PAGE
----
# Probability – What Is the Chance All Choices Are Different

permutationprobabilityself-study

Suppose everyone (7 people) chooses independently and randomly out of 7 choices.

What are the odds that no two people have picked the same option?

I feel like the answer is $$5040/823543,$$ but I am rusty with anything math related.

There are $$7$$ ways for one person to make a choice. Assuming they choose uniformly, which means no person favors any choice over any other, each option therefore has a chance of $$1/7.$$ (This follows directly from the probability axioms, which assert the sum of all seven equal chances equals $$1.$$)

When $$n$$ people independently make choices, the very definition of independence means that any given array of choices has a chance of $$1/7\times \cdots \times 1/7 = 1/7^n.$$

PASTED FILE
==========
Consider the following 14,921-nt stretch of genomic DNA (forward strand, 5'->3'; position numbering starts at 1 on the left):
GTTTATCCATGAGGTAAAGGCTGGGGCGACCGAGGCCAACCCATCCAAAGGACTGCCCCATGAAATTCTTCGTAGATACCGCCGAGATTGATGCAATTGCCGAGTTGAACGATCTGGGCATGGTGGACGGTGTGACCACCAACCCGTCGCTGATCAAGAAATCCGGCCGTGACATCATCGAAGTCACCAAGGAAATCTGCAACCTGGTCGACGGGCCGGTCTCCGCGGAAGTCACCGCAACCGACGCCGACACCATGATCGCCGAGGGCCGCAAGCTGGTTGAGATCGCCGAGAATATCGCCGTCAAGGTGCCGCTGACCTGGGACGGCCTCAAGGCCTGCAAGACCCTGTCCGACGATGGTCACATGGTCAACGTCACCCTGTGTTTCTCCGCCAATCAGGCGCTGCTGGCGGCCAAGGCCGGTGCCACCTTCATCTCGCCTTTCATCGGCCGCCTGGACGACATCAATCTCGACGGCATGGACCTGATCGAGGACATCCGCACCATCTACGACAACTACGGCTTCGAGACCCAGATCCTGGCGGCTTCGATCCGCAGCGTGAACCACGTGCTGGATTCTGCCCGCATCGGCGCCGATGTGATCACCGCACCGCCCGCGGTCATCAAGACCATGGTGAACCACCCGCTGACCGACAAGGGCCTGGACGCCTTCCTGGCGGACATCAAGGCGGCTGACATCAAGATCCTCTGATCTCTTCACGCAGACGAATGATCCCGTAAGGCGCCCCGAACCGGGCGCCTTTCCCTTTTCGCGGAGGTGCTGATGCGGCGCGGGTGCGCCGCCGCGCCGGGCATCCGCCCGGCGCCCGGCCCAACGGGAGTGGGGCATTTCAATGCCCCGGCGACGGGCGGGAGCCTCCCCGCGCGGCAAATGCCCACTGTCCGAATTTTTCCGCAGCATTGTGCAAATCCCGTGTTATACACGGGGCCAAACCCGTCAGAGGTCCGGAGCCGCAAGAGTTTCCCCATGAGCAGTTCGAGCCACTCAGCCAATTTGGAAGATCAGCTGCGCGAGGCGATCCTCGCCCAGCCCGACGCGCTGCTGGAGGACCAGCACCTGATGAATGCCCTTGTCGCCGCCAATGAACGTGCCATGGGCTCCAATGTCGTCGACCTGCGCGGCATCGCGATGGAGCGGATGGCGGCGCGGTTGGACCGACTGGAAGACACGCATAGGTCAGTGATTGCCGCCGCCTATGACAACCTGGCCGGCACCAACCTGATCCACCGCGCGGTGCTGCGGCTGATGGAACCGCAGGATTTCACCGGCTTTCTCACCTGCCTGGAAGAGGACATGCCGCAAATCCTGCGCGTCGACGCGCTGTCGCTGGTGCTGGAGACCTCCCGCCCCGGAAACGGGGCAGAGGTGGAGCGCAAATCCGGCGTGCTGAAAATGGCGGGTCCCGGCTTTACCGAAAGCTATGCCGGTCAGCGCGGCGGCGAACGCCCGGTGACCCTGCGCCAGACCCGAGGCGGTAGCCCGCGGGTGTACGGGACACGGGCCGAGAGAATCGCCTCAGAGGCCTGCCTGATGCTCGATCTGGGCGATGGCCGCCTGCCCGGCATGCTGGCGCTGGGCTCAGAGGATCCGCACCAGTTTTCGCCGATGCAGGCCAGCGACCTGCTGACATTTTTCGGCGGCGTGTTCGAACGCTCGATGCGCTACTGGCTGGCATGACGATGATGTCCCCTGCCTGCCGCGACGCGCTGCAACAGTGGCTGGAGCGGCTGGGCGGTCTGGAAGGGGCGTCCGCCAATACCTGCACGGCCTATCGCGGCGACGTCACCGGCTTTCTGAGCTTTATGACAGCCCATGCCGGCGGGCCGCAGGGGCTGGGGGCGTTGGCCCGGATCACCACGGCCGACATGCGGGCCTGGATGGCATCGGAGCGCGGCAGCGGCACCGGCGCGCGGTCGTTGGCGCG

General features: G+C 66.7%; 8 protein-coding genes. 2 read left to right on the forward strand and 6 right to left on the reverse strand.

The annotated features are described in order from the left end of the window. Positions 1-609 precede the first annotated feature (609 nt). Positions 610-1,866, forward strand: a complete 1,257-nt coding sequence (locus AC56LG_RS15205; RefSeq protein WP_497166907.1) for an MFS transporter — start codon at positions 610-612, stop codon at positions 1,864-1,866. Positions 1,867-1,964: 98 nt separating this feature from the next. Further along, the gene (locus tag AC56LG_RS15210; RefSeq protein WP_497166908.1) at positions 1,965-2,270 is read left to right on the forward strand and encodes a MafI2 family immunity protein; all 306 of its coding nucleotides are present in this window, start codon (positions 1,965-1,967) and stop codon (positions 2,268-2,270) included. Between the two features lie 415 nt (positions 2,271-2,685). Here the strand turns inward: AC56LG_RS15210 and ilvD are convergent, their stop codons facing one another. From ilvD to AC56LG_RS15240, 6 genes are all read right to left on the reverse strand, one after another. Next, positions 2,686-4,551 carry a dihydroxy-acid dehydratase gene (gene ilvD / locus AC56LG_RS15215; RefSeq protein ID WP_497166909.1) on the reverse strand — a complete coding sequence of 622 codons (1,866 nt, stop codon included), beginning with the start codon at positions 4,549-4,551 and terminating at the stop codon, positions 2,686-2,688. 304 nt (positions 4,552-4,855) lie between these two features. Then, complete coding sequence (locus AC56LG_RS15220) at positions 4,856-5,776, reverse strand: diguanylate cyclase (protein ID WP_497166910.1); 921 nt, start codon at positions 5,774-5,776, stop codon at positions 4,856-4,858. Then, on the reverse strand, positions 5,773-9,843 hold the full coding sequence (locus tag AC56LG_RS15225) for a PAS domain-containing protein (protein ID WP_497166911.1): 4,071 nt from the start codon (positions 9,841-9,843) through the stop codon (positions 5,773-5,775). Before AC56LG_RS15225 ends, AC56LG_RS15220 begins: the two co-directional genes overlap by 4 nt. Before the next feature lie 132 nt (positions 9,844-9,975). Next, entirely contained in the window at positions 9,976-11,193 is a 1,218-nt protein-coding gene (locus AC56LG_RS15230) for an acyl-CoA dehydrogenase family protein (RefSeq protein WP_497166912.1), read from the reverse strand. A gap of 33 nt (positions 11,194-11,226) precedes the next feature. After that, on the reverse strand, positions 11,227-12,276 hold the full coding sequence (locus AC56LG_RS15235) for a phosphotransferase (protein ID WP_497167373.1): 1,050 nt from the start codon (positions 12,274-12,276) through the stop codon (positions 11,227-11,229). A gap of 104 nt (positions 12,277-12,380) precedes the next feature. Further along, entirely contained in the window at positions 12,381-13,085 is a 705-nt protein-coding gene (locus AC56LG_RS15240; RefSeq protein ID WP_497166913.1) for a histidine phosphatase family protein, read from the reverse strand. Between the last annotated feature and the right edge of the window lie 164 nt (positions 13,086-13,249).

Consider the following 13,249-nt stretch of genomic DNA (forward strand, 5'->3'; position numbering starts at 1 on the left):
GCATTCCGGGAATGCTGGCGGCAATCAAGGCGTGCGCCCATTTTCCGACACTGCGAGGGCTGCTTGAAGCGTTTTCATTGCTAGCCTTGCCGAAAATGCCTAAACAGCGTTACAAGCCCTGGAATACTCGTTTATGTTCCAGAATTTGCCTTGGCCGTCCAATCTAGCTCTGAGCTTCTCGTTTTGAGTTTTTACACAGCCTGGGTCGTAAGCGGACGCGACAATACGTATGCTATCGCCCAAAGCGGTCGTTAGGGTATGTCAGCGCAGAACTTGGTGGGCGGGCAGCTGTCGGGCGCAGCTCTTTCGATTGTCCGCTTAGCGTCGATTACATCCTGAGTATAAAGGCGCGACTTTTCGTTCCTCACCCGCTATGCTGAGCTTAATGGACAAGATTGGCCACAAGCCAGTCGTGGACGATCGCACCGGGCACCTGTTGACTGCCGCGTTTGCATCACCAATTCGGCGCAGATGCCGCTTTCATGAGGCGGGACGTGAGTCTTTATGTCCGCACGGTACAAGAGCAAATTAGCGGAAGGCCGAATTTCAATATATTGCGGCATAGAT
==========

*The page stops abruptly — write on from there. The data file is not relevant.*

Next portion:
An array consisting of all distinct choices denotes a permutation of those choices. There are $$7$$ permutations of one choice, $$7\times (7-1)$$ permutations of two choices (because the second cannot agree with the first), $$7\times (7-1)\times (7-2)$$ permutations of three choices (two possibilities are excluded from the first choice), and so on. The number of permutations of all $$7$$ options therefore is $$7\times 6\times \cdots \times 1 = 7! = 5040.$$

Since all permutations of the choices are distinct, the probability axioms tell us to add the chances of all these permutations. This amounts to multiplying the common chance of $$1/7^n$$ by the number permutations, giving

$$\frac{1}{7^7} \times 7! = \frac{5040}{823543} \approx 0.006119899$$

as stated in the question.